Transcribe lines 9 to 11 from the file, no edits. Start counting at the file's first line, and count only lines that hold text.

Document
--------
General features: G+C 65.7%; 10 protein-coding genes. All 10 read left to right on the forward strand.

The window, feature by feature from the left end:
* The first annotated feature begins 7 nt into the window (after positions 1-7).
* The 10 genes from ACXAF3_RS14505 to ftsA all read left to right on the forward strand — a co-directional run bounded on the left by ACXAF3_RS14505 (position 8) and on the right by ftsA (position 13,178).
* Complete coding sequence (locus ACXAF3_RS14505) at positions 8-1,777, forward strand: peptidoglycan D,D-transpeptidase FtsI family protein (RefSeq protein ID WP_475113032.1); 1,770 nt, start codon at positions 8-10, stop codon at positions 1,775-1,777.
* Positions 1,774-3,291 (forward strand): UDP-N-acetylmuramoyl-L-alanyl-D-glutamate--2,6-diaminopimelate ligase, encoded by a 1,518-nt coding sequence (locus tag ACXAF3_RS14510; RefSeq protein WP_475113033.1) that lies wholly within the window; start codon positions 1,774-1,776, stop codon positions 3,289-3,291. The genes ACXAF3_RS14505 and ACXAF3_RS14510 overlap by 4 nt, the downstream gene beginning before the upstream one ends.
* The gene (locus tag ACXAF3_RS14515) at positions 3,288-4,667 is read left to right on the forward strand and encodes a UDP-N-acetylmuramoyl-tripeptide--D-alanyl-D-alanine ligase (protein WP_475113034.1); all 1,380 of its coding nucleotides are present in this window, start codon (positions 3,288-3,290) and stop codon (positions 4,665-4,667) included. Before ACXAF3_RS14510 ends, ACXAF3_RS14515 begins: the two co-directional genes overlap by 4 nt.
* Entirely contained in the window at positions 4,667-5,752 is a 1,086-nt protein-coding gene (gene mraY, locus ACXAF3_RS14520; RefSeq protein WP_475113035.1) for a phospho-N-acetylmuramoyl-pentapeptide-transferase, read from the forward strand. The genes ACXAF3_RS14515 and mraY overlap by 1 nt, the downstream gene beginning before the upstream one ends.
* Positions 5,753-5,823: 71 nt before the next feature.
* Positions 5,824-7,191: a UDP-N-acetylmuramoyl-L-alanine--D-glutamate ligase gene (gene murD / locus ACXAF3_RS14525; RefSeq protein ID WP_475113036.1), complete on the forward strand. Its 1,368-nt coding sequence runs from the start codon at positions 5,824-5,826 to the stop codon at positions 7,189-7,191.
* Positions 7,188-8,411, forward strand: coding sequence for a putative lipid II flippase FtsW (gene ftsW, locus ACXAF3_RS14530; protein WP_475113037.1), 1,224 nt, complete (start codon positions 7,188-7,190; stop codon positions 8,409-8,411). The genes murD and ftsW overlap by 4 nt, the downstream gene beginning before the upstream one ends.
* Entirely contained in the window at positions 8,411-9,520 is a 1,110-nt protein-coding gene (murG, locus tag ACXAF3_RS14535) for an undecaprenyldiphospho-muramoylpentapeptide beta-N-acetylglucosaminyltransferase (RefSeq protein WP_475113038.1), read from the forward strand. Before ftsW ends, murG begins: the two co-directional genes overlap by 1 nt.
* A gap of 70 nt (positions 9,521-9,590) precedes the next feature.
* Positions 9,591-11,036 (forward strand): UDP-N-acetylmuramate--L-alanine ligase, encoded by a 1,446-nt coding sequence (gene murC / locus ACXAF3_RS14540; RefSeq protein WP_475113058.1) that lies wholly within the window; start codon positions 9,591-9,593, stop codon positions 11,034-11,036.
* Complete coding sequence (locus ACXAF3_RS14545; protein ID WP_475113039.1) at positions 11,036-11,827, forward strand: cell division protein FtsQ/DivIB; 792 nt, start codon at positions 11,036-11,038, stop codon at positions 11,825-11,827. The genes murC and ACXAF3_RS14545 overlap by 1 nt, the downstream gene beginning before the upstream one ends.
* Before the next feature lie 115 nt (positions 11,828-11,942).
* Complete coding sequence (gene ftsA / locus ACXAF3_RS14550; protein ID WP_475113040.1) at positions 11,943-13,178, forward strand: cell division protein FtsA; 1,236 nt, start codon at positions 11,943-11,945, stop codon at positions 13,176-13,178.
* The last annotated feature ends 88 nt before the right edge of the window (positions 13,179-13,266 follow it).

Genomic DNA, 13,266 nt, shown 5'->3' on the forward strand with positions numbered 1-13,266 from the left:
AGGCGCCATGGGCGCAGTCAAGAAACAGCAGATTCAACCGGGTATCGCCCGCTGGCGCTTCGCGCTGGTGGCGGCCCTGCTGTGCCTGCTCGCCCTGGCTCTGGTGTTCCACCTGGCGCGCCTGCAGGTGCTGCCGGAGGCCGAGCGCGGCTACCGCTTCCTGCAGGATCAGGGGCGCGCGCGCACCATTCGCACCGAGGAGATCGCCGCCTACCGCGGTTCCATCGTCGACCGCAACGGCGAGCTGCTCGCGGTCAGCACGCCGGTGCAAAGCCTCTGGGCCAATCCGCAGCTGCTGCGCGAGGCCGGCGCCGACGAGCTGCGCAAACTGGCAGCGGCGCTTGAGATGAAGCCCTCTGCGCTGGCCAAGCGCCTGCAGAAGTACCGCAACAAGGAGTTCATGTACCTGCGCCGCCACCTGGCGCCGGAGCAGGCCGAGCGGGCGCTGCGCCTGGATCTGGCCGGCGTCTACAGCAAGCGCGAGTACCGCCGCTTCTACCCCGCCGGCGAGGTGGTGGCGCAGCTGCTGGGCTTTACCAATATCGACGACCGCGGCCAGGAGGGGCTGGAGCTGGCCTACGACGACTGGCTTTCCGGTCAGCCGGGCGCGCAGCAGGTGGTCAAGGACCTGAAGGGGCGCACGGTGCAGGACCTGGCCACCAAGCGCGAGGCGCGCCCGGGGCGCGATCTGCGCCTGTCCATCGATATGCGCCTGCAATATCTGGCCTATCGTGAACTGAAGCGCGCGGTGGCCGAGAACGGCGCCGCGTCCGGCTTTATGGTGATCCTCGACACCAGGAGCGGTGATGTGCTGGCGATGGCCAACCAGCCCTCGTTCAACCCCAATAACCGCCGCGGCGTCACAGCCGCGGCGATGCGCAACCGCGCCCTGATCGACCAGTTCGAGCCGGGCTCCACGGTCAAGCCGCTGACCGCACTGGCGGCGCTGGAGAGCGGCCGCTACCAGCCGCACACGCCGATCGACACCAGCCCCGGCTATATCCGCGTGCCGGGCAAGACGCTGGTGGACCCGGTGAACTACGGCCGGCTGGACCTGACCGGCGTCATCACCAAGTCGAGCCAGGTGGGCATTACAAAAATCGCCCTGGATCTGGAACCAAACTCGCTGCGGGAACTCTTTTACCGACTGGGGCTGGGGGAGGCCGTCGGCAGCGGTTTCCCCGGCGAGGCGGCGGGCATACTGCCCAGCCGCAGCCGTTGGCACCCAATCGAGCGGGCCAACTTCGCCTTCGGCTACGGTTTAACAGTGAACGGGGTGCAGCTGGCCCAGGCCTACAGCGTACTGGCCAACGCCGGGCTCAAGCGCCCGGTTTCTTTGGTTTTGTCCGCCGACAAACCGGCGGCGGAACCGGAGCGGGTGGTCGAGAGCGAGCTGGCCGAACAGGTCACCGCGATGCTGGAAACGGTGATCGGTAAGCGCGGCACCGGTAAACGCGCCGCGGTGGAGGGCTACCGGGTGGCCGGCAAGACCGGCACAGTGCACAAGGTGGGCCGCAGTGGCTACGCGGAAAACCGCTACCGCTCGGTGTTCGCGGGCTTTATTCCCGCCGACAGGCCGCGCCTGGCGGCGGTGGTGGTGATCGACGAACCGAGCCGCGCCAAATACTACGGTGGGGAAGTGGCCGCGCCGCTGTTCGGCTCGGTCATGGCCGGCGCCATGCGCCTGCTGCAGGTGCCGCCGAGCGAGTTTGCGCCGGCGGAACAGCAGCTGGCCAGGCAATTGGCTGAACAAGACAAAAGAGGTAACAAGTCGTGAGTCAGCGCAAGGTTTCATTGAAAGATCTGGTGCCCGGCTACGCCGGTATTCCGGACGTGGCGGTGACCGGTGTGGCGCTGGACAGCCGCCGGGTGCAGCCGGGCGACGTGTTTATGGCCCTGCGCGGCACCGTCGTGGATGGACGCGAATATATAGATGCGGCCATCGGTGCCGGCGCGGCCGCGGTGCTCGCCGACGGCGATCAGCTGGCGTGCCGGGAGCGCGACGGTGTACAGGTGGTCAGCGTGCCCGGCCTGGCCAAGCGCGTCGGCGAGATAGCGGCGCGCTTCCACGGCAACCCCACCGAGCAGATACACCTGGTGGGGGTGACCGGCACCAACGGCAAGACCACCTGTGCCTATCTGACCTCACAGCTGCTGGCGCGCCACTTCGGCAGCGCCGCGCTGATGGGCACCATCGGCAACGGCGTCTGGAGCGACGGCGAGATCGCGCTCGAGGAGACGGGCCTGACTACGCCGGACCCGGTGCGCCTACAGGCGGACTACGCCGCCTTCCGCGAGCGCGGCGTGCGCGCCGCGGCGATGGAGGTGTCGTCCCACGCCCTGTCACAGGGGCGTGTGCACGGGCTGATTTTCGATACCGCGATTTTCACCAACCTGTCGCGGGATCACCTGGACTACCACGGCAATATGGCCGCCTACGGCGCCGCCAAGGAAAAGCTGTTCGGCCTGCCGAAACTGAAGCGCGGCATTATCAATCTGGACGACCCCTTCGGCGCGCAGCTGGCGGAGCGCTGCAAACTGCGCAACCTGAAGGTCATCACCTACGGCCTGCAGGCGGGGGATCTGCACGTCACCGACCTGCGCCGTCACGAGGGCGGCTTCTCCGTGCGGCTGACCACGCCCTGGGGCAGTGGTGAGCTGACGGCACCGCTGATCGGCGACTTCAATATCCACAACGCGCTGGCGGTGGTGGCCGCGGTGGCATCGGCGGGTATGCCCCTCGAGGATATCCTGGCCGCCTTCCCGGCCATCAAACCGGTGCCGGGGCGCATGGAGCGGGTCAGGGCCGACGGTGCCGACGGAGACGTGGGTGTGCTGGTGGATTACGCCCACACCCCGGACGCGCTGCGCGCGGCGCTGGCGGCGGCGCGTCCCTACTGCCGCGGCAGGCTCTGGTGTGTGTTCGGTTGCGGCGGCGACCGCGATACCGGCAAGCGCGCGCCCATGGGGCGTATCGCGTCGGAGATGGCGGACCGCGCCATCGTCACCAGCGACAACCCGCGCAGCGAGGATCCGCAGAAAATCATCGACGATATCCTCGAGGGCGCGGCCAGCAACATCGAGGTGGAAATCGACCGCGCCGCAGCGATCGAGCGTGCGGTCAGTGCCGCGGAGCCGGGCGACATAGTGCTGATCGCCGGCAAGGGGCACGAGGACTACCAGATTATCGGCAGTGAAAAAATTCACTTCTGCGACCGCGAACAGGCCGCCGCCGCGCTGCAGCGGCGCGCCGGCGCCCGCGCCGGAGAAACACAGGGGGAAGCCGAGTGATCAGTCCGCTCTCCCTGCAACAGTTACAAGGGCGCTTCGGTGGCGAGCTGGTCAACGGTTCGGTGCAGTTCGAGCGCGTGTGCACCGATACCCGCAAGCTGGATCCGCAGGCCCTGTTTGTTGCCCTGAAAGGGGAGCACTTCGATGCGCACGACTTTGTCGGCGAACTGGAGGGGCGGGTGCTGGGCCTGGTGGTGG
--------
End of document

* Positions 5,753-5,823: 71 nt before the next feature.
* Positions 5,824-7,191: a UDP-N-acetylmuramoyl-L-alanine--D-glutamate ligase gene (gene murD / locus ACXAF3_RS14525; RefSeq protein ID WP_475113036.1), complete on the forward strand. Its 1,368-nt coding sequence runs from the start codon at positions 5,824-5,826 to the stop codon at positions 7,189-7,191.
* Positions 7,188-8,411, forward strand: coding sequence for a putative lipid II flippase FtsW (gene ftsW, locus ACXAF3_RS14530; protein WP_475113037.1), 1,224 nt, complete (start codon positions 7,188-7,190; stop codon positions 8,409-8,411). The genes murD and ftsW overlap by 4 nt, the downstream gene beginning before the upstream one ends.